Time Decay Analysis refers to the amount of time after a spot airs where we might see an increase in web visits. For radio, the time decay is longer than television because often listeners are driving. We recommend a time decay analysis of about 45 minutes to measure a spot’s direct impact. We also recommend looking at organic search numbers during a buy. Often potential customers may hear a radio spot and not remember the URL. They then search terms they heard or enter through your company’s main site.
- Button: We don’t always have time to end a spot with a memorable hit that plays off the idea that tied it all together, but when we do, boy is it sweet. This gives the listener one last smile and makes your spot more memorable.
Here’s one for a spot we created several years back about the dangers of bees while driving alone. Check out the Button at the end:
The Clean Air Campaign "Bees" Radio
Some important things to remember:
Write for the ear
So often young writers have come to me with scripts that are beautifully written but when you read them out loud, they are cumbersome and difficult to follow. Whenever you’re writing a radio commercial, read it aloud. It’s the only way to find the clunky parts. When you’re writing for the page, not the ear, you can put two, sometimes three thoughts in a sentence. You can’t do that for the ear. One thought per sentence and then let the next thought flow from that.
Another common mistake people make is to read the spot to themselves and whoops, the spot is too long. You can read to yourself a whole lot faster than you can read it aloud. What I’m trying to say here is READ IT ALOUD. That is how it will be presented, that it how you need to craft it.
Use unlimited visuals
The most wonderful thing about audio? You can create any scene you wish without having to pay for extra production. Your visuals take place in your audience’s minds. So, you can be on another planet, under the water, you can ride a flying elephant if you wish. In this spot for water conservation we built an entire Noah’s ark without having to rent one single animal.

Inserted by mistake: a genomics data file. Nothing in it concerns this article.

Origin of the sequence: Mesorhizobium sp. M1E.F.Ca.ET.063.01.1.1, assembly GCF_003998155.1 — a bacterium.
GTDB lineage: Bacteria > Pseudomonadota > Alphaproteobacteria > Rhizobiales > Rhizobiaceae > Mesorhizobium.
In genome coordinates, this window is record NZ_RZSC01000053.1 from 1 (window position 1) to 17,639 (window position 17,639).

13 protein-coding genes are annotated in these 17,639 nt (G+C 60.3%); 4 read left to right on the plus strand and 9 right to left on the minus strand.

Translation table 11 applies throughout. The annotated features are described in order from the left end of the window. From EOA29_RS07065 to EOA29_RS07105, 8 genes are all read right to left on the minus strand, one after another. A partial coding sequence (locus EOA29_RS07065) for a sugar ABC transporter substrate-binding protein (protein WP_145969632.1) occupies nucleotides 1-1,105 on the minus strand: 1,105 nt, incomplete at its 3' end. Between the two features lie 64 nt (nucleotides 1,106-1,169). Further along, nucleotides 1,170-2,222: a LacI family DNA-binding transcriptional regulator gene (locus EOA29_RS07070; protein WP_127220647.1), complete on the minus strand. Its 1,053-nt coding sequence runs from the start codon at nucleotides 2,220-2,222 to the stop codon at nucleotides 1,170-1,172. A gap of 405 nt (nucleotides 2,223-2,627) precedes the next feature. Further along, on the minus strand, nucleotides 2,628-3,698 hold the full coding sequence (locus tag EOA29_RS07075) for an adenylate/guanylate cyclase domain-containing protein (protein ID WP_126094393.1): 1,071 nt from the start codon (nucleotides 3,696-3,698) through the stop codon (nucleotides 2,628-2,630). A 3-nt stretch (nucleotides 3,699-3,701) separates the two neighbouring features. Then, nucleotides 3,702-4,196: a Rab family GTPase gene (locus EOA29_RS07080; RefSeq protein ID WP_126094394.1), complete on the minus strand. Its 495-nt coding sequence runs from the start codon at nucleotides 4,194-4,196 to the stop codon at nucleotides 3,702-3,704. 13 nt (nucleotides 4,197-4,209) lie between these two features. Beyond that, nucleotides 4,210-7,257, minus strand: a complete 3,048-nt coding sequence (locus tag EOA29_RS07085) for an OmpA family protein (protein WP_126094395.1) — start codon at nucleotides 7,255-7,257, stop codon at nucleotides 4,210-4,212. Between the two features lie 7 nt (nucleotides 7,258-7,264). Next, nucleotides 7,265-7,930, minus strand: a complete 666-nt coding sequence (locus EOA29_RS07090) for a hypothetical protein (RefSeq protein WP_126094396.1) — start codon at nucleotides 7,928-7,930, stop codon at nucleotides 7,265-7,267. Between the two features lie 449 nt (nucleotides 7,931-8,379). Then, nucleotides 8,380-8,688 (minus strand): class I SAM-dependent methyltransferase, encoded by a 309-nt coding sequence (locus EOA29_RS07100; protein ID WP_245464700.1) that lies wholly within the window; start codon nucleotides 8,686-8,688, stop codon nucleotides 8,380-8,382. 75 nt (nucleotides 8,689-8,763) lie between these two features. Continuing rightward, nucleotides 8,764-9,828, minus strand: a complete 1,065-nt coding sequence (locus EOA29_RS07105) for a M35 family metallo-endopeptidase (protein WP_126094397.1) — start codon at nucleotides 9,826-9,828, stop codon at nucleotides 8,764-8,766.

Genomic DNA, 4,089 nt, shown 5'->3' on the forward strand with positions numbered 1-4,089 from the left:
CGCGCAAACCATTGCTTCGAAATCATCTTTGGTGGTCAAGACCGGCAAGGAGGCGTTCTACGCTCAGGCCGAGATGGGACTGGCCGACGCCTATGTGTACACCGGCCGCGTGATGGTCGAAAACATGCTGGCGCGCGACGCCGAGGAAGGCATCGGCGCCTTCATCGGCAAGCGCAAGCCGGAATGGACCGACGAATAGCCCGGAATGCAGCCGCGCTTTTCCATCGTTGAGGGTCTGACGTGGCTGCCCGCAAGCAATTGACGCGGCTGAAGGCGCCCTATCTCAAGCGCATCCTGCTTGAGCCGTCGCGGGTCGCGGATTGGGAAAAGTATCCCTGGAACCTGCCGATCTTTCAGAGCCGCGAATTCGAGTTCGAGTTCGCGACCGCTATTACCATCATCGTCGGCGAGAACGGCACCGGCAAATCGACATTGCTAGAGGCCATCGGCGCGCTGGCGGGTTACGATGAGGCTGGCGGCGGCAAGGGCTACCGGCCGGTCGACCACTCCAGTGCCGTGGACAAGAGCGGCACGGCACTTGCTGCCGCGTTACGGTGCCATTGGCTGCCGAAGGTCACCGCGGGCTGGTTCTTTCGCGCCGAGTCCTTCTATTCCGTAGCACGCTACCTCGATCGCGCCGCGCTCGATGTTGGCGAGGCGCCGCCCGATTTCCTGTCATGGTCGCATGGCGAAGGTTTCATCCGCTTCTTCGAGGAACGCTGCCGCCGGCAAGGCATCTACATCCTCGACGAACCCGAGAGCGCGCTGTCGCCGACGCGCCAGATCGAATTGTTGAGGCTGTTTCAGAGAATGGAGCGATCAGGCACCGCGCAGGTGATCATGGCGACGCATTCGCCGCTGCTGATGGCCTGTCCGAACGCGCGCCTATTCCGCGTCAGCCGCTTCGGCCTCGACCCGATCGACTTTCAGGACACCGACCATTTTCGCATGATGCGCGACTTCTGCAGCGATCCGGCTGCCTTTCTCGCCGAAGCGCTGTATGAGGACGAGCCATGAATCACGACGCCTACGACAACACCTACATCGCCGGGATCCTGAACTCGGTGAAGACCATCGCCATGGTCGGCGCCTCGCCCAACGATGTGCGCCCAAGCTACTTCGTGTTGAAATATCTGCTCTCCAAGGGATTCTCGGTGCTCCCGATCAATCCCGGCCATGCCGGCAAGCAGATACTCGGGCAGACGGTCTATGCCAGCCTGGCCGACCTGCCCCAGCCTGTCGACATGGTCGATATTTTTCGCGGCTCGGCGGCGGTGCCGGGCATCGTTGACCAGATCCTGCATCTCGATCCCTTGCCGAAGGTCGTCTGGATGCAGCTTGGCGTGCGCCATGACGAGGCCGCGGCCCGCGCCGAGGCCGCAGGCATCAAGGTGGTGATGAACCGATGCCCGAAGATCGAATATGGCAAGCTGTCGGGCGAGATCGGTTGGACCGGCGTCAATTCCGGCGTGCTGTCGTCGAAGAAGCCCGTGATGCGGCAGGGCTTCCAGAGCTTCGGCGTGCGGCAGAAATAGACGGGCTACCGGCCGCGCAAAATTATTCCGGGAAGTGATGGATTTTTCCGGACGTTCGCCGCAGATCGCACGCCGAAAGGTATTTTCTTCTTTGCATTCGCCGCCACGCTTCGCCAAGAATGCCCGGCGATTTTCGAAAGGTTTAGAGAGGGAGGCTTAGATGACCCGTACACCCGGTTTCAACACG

Metro Water District "Ark" Radio
Types of radio spots
There are unlimited ways to package your story. But if you’re stuck and need some sort of framework, try one of these. They’re common but they work.
This is pretty much what it sounds like. But it doesn’t have to be boring. Here’s one that is about breast cancer that is serious but has power.
Emory Healthcare "Team" Radio
But in the same campaign we created one that was lighter:
Emory Healthcare "Octopus" Radio
Here are two we’ve done in years past. They can tell your story in a humorous way. Here we made tax incentives funny and listenable:
The Clean Air Campaign "Sexy" Radio
Sometimes they can interesting and puzzling like this spot we did for Georgia Tech.
Georgia Tech "Answers" Radio
When people have ideas for a spot, they usually create a conversation between two people. Dialogs can be wonderful or horrible. The horrible ones forget the #1 rule of dialog:
A dialog must have conflict.
By conflict I mean two things opposing each other. It doesn’t have to be a knock down drag out fight, but you have to present unresolved friction, or no one will stay tuned. Too often we’ve sat in meetings and inevitably someone has an idea where two people have a discussion. The idea always involves one friend asking the other friend questions and the other friend listing a bunch of points about the product or service. Please don’t do this.
FRIEND: Hi Joni, I didn’t know you shopped at XZY Store!
JONI: Of course, I do! They have the lowest prices. The service here is unbeatable. Look, I just got a new (product) for only….